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Partner and Head of Family Law, Rugby
How sad it was to read last week of a woman not being allowed to escape an unhappy relationship because the judge decreed her reasons for wanting to end the 39 year marriage didn’t fit with his idea of what would make someone feel miserable and unloved (Link here). The issues raised by the 66 year old women were dismissed by the judge as “the kind to be expected in marriage”. This very subjective view seems to say more about his own expectations of how relationships should be conducted, rather than showing any empathy towards someone who in their later years feels they cannot tolerate living with their long term partner for any longer.
I am a great believer in giving relationships time and effort in the hope that challenging times will pass and difficulties will be overcome, however, in this case one could be forgiven for thinking that the relationship had been given time and it would appear that behaviours hadn’t changed in order to improve the couple dynamic to make the relationship a healthier one.
From what I have read about Mr Owen’s behaviour as described by Mrs Owen, I know if they had presented themselves to me for therapy, I would have been interested in the power and control dynamic in their relationship. Was it a healthy balance or was Mrs Owens, as suggested by the article I read, always feeling that she had to acquiesce to the will of her husband? True Mrs Owens had an affair, but it is my experience that for some who has experienced a controlling relationship, that is their way of ending their unhappy experience. Rather than trying to leave by citing all the things that have made them unhappy over the years, they create a set of circumstances which will make them ‘the bad person’ (the adulterer), but at least they won’t be coerced by their partner into staying.
Controlling partners can be extremely expert in suggesting that their other half has got it all wrong and actually the marriage is working and if there have been times of difficulty it was probably their fault anyway!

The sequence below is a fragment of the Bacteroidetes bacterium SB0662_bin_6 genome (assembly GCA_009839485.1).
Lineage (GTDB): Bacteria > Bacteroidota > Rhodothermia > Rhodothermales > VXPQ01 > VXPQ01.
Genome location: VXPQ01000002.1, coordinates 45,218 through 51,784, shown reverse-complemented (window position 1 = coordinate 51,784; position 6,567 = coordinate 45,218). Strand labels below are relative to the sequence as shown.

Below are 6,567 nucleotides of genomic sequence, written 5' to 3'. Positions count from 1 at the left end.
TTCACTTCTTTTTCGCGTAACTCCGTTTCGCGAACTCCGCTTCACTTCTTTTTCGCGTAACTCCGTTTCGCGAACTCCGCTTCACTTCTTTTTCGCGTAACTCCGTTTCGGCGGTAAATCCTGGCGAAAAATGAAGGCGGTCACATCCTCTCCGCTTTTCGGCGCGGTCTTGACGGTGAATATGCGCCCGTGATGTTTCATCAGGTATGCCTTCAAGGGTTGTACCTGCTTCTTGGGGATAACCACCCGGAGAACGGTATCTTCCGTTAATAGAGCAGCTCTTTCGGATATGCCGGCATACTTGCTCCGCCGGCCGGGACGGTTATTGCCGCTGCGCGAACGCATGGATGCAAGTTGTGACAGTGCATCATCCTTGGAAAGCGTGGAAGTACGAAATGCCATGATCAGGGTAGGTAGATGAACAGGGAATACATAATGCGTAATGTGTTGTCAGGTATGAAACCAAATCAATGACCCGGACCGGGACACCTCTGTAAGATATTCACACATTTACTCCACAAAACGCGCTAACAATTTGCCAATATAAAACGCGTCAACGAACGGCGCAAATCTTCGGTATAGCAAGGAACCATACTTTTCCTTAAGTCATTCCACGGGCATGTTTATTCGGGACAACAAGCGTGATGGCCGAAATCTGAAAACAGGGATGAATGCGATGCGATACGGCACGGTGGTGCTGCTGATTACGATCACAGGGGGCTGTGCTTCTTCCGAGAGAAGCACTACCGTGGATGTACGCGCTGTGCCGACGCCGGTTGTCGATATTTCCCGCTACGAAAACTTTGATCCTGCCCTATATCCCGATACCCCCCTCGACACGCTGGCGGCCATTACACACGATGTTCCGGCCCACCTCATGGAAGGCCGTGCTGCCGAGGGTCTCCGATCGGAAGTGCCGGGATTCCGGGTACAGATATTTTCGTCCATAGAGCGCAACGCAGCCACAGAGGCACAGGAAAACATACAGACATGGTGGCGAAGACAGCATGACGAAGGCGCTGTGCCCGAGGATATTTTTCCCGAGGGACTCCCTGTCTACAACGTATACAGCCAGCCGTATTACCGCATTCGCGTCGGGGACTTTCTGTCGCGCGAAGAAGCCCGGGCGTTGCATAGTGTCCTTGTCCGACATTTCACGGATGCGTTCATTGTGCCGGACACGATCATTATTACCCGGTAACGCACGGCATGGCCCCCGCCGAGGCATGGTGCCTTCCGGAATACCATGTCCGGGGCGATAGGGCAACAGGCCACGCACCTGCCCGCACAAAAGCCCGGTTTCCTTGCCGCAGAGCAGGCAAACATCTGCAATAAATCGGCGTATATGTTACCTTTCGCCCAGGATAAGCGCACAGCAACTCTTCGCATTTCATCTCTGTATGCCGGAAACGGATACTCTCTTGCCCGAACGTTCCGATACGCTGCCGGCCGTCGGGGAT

Mr Owen’s barrister is quoted as saying that “unhappiness, discontent and disillusionment” can’t be relied upon as facts which prove irretrievable relationship breakdown. He obviously is the legal expert, but what I would suggest is that for many people who spend a lot of very unhappy years in emotionally abusive relationships without realising the levels of abuse, these are the exact words they might use to describe how they are feeling. So has the judge who ruled against Mrs Owens last year condemned her to yet further emotional abuse at the hands of a controlling man?
The irony is that when Mrs Owens took her case to court last year to try to escape what she described as an irreconcilable relationship, she was heard by a judge who chose not to believe her and dismissed out of hand all her reasons for her unhappiness – possibly very similar to what she had experienced over the last 39 years of marriage.
I should add that since writing this article, the case has very rapidly gone to the Court of Appeal who have reserved their decision so I suspect we will know very soon whether this seemingly harsh decision will be overturned!